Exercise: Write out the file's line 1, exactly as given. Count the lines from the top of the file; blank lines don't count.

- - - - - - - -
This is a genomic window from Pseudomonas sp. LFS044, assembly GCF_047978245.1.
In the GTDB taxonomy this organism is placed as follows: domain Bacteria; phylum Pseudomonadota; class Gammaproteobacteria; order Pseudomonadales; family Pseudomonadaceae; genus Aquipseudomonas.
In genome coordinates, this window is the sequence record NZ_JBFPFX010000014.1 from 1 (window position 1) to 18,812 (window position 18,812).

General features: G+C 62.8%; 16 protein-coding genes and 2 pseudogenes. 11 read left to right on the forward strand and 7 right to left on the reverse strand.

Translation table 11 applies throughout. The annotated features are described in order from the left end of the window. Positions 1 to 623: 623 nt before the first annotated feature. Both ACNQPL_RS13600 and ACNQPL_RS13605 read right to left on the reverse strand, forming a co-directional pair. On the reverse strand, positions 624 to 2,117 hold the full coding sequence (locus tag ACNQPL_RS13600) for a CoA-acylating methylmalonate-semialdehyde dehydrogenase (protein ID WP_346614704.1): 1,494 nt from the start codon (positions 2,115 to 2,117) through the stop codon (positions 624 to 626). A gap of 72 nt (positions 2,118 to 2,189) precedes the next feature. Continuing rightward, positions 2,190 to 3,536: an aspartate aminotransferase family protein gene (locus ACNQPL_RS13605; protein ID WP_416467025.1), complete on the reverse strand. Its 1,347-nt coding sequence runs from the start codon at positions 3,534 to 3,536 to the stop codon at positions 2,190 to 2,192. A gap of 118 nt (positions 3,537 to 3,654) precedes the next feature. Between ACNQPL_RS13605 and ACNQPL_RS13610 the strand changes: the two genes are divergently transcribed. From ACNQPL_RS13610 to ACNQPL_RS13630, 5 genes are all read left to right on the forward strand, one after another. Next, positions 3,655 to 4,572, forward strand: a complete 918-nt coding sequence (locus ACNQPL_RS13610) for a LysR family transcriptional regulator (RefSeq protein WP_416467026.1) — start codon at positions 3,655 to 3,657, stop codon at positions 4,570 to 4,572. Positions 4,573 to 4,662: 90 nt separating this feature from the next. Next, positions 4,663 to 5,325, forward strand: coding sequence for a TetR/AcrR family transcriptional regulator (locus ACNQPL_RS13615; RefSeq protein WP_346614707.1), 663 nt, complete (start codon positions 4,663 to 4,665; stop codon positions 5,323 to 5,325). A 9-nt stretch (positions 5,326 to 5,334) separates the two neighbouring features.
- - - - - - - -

This is a genomic window from Pseudomonas sp. LFS044, assembly GCF_047978245.1.